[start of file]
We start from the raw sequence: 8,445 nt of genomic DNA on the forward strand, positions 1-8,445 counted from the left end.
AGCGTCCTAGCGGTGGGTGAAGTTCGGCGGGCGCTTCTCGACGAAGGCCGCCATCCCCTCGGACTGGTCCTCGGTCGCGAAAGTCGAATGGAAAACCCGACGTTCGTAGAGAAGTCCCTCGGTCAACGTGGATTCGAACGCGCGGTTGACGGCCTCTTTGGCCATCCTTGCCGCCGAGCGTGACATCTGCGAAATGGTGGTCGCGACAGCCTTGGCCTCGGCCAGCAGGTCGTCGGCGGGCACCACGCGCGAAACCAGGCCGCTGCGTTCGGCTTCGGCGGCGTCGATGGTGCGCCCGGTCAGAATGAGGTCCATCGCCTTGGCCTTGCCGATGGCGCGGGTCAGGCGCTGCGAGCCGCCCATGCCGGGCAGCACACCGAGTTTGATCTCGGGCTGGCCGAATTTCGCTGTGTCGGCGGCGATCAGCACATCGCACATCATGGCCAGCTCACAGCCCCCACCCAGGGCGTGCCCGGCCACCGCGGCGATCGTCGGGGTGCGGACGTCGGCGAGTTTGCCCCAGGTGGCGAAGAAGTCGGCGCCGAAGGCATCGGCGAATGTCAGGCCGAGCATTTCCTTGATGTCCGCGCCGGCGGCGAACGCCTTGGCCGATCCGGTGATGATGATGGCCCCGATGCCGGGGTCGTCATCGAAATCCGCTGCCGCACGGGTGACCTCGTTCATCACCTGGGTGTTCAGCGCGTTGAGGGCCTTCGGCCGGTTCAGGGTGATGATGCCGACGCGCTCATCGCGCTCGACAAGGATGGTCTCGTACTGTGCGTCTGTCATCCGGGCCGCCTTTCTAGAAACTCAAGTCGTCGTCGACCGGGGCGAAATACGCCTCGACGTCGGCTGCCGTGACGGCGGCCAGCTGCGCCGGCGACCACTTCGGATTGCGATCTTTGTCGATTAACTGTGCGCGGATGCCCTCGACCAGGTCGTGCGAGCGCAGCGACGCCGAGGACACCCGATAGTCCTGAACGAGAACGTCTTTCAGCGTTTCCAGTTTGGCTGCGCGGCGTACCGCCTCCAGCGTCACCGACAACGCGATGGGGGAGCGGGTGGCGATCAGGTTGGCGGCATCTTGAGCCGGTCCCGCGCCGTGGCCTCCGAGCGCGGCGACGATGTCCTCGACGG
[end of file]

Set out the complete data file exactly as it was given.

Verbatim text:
We start from the raw sequence: 8,445 nt of genomic DNA on the forward strand, positions 1-8,445 counted from the left end.
AGCGTCCTAGCGGTGGGTGAAGTTCGGCGGGCGCTTCTCGACGAAGGCCGCCATCCCCTCGGACTGGTCCTCGGTCGCGAAAGTCGAATGGAAAACCCGACGTTCGTAGAGAAGTCCCTCGGTCAACGTGGATTCGAACGCGCGGTTGACGGCCTCTTTGGCCATCCTTGCCGCCGAGCGTGACATCTGCGAAATGGTGGTCGCGACAGCCTTGGCCTCGGCCAGCAGGTCGTCGGCGGGCACCACGCGCGAAACCAGGCCGCTGCGTTCGGCTTCGGCGGCGTCGATGGTGCGCCCGGTCAGAATGAGGTCCATCGCCTTGGCCTTGCCGATGGCGCGGGTCAGGCGCTGCGAGCCGCCCATGCCGGGCAGCACACCGAGTTTGATCTCGGGCTGGCCGAATTTCGCTGTGTCGGCGGCGATCAGCACATCGCACATCATGGCCAGCTCACAGCCCCCACCCAGGGCGTGCCCGGCCACCGCGGCGATCGTCGGGGTGCGGACGTCGGCGAGTTTGCCCCAGGTGGCGAAGAAGTCGGCGCCGAAGGCATCGGCGAATGTCAGGCCGAGCATTTCCTTGATGTCCGCGCCGGCGGCGAACGCCTTGGCCGATCCGGTGATGATGATGGCCCCGATGCCGGGGTCGTCATCGAAATCCGCTGCCGCACGGGTGACCTCGTTCATCACCTGGGTGTTCAGCGCGTTGAGGGCCTTCGGCCGGTTCAGGGTGATGATGCCGACGCGCTCATCGCGCTCGACAAGGATGGTCTCGTACTGTGCGTCTGTCATCCGGGCCGCCTTTCTAGAAACTCAAGTCGTCGTCGACCGGGGCGAAATACGCCTCGACGTCGGCTGCCGTGACGGCGGCCAGCTGCGCCGGCGACCACTTCGGATTGCGATCTTTGTCGATTAACTGTGCGCGGATGCCCTCGACCAGGTCGTGCGAGCGCAGCGACGCCGAGGACACCCGATAGTCCTGAACGAGAACGTCTTTCAGCGTTTCCAGTTTGGCTGCGCGGCGTACCGCCTCCAGCGTCACCGACAACGCGATGGGGGAGCGGGTGGCGATCAGGTTGGCGGCATCTTGAGCCGGTCCCGCGCCGTGGCCTCCGAGCGCGGCGACGATGTCCTCGACGG